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Oregon health care workers to get COVID-19 vaccine or be tested

FILE - In this Dec. 15, 2020, file photo, a droplet falls from a syringe after a health care worker was injected with the Pfizer-BioNTech COVID-19 vaccine at a hospital in Providence, R.I. (AP Photo/David Goldman, File)

PORTLAND — Oregon health care workers will be required to be vaccinated or undergo weekly testing, Gov. Kate Brown announced Wednesday.

Officials say the new rule will apply beginning Sept. 30 — giving time for employers to prepare for implementation and for unvaccinated health care workers to become fully vaccinated.

“The more contagious delta variant has changed everything. This new safety measure is necessary to stop delta from causing severe illness among our first line of defense: our doctors, nurses, medical students, and frontline health care workers,” Brown said.

Brown directed the Oregon Health Authority to issue the new rule which applies broadly to personnel in health care settings who have direct or indirect contact with patients or infectious materials. The rule requires weekly COVID-19 testing for personnel and can be waived with proof of vaccination.

A state law enacted in 1989 prohibits employers from independently mandating vaccines for certain limited categories of workers, including health care workers. But, a spokesperson from the governor's office says the new rule does not conflict with the law.

“This is not a requirement for vaccination, rather, the OHA administrative rule gives health care personnel a choice between weekly testing or providing proof of vaccination," said Charles Boyle, Brown’s deputy communications director.

In addition, Brown says she intends to work with stakeholders and lawmakers to address the existing law during the February 2022 legislative session.

As COVID-19 surges across the state, leading health organizations — including the Oregon Association of Hospitals and Health Systems — have been pressing state leaders to open the door for health care organizations to enact vaccination mandates.

A surge of cases among unvaccinated people means intensive care units are filling up and hospitals are maxing out their use of equipment that helps COVID-19 patients breathe, Providence North President of Strategy and Operations Lisa Vance said in a Wednesday statement.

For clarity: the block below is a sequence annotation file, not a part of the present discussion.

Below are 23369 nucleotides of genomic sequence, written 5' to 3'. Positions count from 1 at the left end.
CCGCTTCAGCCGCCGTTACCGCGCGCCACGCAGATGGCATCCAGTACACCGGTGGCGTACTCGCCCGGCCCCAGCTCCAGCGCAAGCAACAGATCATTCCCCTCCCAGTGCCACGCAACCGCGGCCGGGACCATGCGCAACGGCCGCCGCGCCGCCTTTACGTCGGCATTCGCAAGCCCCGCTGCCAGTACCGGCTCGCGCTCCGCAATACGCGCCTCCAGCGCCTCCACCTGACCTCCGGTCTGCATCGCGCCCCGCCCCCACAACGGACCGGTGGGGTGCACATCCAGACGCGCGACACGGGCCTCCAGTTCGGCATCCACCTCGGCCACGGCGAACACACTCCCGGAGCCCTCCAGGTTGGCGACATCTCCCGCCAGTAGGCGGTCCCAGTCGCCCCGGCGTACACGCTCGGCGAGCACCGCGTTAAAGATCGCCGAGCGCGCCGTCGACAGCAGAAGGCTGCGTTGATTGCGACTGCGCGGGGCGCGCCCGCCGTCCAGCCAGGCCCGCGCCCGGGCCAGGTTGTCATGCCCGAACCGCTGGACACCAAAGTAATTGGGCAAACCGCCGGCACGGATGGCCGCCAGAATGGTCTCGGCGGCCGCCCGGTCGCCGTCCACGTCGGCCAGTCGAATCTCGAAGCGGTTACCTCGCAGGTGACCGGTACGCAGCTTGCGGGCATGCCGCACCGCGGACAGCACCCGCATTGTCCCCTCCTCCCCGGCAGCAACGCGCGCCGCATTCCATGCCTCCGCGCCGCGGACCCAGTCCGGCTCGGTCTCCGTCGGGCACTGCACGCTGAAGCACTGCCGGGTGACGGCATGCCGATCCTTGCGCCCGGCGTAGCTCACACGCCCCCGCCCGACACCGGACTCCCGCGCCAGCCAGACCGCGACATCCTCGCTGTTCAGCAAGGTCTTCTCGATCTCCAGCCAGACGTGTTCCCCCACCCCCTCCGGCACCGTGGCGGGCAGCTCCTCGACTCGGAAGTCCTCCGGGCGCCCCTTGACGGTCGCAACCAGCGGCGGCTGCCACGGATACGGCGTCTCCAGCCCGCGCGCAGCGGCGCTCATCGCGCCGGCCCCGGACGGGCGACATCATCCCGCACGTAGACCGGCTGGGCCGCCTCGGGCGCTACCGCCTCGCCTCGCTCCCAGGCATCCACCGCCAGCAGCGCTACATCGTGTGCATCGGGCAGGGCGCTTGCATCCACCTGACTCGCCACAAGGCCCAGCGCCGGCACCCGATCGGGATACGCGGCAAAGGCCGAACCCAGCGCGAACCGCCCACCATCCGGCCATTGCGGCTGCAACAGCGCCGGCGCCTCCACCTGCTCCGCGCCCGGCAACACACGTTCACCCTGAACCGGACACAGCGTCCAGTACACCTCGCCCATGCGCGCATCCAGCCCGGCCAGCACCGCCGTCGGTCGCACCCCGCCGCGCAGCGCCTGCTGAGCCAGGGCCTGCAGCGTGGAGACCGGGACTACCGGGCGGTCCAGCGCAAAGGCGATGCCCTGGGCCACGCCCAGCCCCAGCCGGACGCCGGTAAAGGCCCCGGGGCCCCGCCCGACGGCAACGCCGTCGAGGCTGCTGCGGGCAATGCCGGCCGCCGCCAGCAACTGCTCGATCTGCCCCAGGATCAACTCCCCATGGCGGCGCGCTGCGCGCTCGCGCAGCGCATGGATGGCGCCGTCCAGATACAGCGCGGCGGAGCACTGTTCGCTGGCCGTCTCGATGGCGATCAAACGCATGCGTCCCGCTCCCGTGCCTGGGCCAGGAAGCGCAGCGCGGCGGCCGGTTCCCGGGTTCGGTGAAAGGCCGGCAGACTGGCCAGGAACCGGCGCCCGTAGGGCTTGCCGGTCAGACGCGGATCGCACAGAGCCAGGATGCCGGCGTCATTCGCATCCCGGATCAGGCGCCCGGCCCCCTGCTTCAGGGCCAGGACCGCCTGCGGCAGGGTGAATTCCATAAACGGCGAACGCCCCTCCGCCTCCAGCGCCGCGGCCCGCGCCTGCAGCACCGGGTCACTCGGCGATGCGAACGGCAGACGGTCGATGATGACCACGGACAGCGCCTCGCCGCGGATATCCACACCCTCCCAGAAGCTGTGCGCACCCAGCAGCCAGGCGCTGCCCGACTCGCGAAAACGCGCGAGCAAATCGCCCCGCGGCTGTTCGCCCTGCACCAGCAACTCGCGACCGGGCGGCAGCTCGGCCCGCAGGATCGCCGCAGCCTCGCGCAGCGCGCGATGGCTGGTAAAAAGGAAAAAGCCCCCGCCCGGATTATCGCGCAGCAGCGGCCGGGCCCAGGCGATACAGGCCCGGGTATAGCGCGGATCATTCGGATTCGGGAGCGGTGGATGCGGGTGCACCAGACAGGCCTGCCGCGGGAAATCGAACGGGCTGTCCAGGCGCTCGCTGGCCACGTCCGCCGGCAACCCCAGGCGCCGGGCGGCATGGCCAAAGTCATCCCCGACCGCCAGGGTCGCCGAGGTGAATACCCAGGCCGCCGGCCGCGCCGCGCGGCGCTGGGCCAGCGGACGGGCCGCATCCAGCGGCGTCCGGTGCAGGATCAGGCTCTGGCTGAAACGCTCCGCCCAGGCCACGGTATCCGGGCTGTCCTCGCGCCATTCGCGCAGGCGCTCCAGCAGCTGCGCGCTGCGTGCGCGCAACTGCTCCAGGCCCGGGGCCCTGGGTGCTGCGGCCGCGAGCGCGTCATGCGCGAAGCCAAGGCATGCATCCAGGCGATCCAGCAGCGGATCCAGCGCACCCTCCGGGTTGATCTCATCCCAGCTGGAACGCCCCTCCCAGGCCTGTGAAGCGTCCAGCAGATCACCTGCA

Providence operates the Providence Medford Medical Center and other hospitals.

“Gov. Brown's direction today is a welcome step,” Vance said. “Recognizing that health care must continue to lead by example, several weeks ago Providence notified all caregivers and providers that they are required to validate vaccination or sign a statement declining the vaccine, with a deadline of Sept. 30. Providence experts are available to answer questions for those who want additional information. In addition, those declining will now be required to do at least weekly additional testing on a regular basis, participate in mandatory education about the vaccine, adhere to enhanced PPE requirements, and other measures as needed to keep our patients and all caregivers safe.”

Asante President and Chief Executive Officer Scott Kelly said he supports a move to require health care workers to get vaccinated or frequently tested.

Asante has hospitals in Medford, Ashland and Grants Pass.

On Monday, officials at Kaiser Permanente, one of Oregon’s largest private health systems, announced that health care workers, along with the rest of its staff, would be required to get vaccinated. The only exemptions are for medical or religious reasons.

“Making vaccination mandatory is the most effective way we can protect our people, our patients, and the communities we serve,” CEO Greg A. Adams said in an online statement.

Kaiser serves approximately 12.5 million members in eight states and the District of Columbia. So far nearly 78% of the 216,000 employees have been vaccinated and 95% of Permanente Medical Group's 23,000 physicians.

In a statement sent to Oregon Public Broadcasting, Kaiser’s Director of Integrated Communications Michael G. Foley acknowledged Oregon's 1989 law, but said “because of the growing seriousness of the current situation, the new risks and increased cases caused by the delta variant, as well as the priority to keep patients and employees safe, we will act to apply the vaccination requirement in the Northwest region.”

Kaiser is working with state health officials and the governor to “support vaccination to the fullest extent permitted by law and any future guidance,” Foley said.

Health officials are urging residents to get vaccinated. Currently, around 29% of Oregon adults remain unvaccinated.

Brown said that she is looking at additional health and safety options to protect Oregonians, including vaccination and testing policies for state workers.

“As we have throughout this pandemic, we are learning to adapt to the new reality the delta variant has created," Brown said. “I am encouraging Oregon cities, counties, businesses, and employers to think creatively, and to implement measures such as paid time off for vaccination, and incentives for employees, in addition to instituting masking requirements and other health and safety measures in the workplace.”